When I saw this picture by Eric Hosking for the first time, I was enrapt and it is still my all time favorite picture from the early times of wildlife/nature photography. Eric Hosking had no idea how photogenic the animals pose was, he didn’t see that until after developing.    



Hermann Fischer

Hermann Fischer was born November 2, 1885 . All of his life he photographed wildlife – painstakingly and with great success. He died in 1975, shortly before his 90th birthday, in Braunschweig. He was the role model of an entire generation of post-war wildlife photographers in Germany .

The 1953 edition of his book “Tierjagd mit der Kamera (Hunting Animals With a Camera)” became the bible for wildlife/nature photographers of his period.

Hermann Fischer started out as a painter before WWI and was to be accepted in the School of Arts in Weimar through a scholarship from the city of Braunschweig . The First World War wanted something different. H. Fischer returned to Braunschweig puzzled and worked for the car maker Büssing. He became self-employed in 1923 as a wildlife/nature photographer. He may have possibly been the first German to put into effect what many nature-loving junior wildlife/nature photographers try nowadays: to live and work as freelancers.

He illustrated the books by Hermann Löns and Meerwarth and his pictures were such a sensational success that we can hardly imagine it in these jaded times. His main area of operation was the Lüneburger Heide (the heath by Lüneburg) where he documented landscapes, people and animals. His work shaped an entire era.


Walter Wissenbach

Walter Wissenbach, born in 1901, was the first master of photography of a new generation of wildlife/nature photographers following Hermann Fischer. He brought the technique of quick flash photography in connection to the photo sensor developed by Eric Hosking in England during the Second World War to Germany and he was also the first to have tremendous success with it in Germany in the fifties.

Pictures of flying birds, very sharp and of incredible richness in detail had not been seen until then. Even large weekly newspapers like the “Frankfurter Illustrierte (Frankfurt Illustrated)” at that time very often printed reports of Wissenbach´s work on a several page spread.  Whereas Hermann Fischer lived as an all-round wildlife/nature photographer, Walter Wissenbach, 16 years younger, was purely a bird photographer.  He won many awards with his pictures, starting with the Leica Photo Contest all the way to the Senckenberg Medal.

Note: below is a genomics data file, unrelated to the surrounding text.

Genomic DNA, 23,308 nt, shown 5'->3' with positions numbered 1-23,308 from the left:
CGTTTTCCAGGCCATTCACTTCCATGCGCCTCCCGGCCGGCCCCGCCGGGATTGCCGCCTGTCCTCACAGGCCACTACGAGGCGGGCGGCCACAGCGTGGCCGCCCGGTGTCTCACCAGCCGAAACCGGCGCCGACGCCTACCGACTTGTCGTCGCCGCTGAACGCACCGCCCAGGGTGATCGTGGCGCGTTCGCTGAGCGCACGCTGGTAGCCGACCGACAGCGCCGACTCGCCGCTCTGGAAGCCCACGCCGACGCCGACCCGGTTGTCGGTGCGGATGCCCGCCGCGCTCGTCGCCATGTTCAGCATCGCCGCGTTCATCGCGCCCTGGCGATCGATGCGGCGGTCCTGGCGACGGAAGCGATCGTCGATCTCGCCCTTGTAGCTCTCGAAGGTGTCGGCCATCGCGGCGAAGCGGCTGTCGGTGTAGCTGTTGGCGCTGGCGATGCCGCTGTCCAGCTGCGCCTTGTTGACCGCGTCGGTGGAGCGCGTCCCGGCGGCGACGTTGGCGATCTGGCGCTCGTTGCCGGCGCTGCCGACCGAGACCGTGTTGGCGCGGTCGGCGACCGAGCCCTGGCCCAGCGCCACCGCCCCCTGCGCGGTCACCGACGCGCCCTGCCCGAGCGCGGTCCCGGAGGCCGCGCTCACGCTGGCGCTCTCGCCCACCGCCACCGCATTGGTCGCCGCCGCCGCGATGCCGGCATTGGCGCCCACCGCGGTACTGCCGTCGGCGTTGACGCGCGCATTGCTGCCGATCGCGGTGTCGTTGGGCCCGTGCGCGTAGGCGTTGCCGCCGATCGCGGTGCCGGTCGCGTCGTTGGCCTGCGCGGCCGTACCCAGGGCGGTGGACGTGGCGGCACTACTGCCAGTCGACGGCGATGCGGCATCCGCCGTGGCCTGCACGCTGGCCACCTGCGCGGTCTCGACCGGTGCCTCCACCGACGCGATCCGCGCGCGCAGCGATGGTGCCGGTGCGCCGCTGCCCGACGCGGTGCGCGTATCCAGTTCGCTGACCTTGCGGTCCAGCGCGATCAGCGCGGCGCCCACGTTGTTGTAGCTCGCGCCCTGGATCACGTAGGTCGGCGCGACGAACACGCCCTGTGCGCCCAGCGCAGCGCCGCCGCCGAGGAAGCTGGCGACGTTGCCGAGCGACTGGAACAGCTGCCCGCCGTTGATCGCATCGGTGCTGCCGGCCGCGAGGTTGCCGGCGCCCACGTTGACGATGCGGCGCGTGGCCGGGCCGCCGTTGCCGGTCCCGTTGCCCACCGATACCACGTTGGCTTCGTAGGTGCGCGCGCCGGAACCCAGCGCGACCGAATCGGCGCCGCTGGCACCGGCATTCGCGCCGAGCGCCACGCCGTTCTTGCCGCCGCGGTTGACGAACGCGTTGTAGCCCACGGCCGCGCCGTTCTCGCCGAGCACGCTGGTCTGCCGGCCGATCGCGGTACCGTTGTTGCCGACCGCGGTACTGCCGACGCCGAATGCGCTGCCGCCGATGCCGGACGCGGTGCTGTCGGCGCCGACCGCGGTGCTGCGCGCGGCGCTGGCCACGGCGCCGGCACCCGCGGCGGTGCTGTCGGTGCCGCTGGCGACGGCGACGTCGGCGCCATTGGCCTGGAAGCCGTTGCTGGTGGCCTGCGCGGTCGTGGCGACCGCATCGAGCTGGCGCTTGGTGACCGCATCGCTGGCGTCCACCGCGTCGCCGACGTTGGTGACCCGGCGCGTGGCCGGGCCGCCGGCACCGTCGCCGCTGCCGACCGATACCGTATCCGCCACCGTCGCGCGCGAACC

During the last 15 years before his death fewer and fewer pictures by him were seen due to his health.

Whereas senior master photographer Hermann Fischer represented the pioneering generation during the post-war years, Walter Wissenbach was at the peak of bird photography, all by himself, during the 50s and up into the 70s in Germany .


One of my “earlier” (1954) remote controls before there were modernized electric wireless remote control releases. I cut an opening into the center of a roll of toilette paper and on it there was a 250-gram weight above a match. If I pulled on the string at a distance of 100 m, the match would be pulled out, the weight fell onto a wire trigger, pushed it in and set off the shutter of the Agfa Box 6x9 right next to it.  You put flash powder into the pan on top of the box.  Actually, I should have gotten a Nobel Prize for this ingenious construction.  


Kingfisher is feeding his fledgling  
Photo: Fritz Pölking

Eltings Mühlenbach in the Hüttruper Heide (Hüttrup Heath) close to Greven (1975). 
Olympus OM-1, 2.8/135 mm, Agfapan-400, tripod, camouflage tent.

Small format cameras, lenses and even film material were improving constantly while the great era of black and white photography was coming to a definite end. The first motorized winders were already available.  


Some important Stages

1955 is when modern times began as far as equipment in wildlife/nature photography was concerned, the Noflexar 5.6/400 mm, which represented the highest standard until later on the lenses with internal focus (AF) and TTL (through the lens metering) came onto the market.

1960-1980 The first zoom lenses slow and not very good, were already available in 1960. This changed, became much better with improved light conditions in the 80s and the wildlife / nature photographers started to become more acquainted with it.

1980 the first photo back packs (or rucksacks) that made our lives much easier were available.

1980 we were also introduced to the first split filters with which we finally were able to bridge the contrast of the dark Tundra in the foreground and the snowy mountains in the background.

1985 we got the AF (auto focus) in the SLR (Single Lens Reflex) cameras and Minolta was the first company that brought a 2.8/300 mm and 4.0/600 mm lens with the AF onto the market.

1985 the DX (Digital Index) encoding came and we stopped exposing the 200 Kodachrome, i.e. 25 ISO.

1990 is when Adobe-Photoshop 1.0 came, but no wildlife/nature photographer took any notice at all of it.

1991 the first digital SLR from Kodak with 1.3 mega pixels was available for Photojournalists.

1993 the first Coolscan from Nikon, the most common used slide scanner among wildlife/nature photographers was available, today it is called Nikon Super Coolscan 5000 ED.

1994 the first tripods made of carbon fiber that make life easier for us and keeps frostbite from our hands came out.

1995 we got the first lens with a stabilizer, the 4-5.6/75-300 mm Canon EF

2004 was the time the first professional digital Canon-SLR for wildlife/nature photographers came out, the EOS 1 D Mark II

2005, the year of the first professional digital Nikon-SLR for wildlife/nature photographers, the D2x.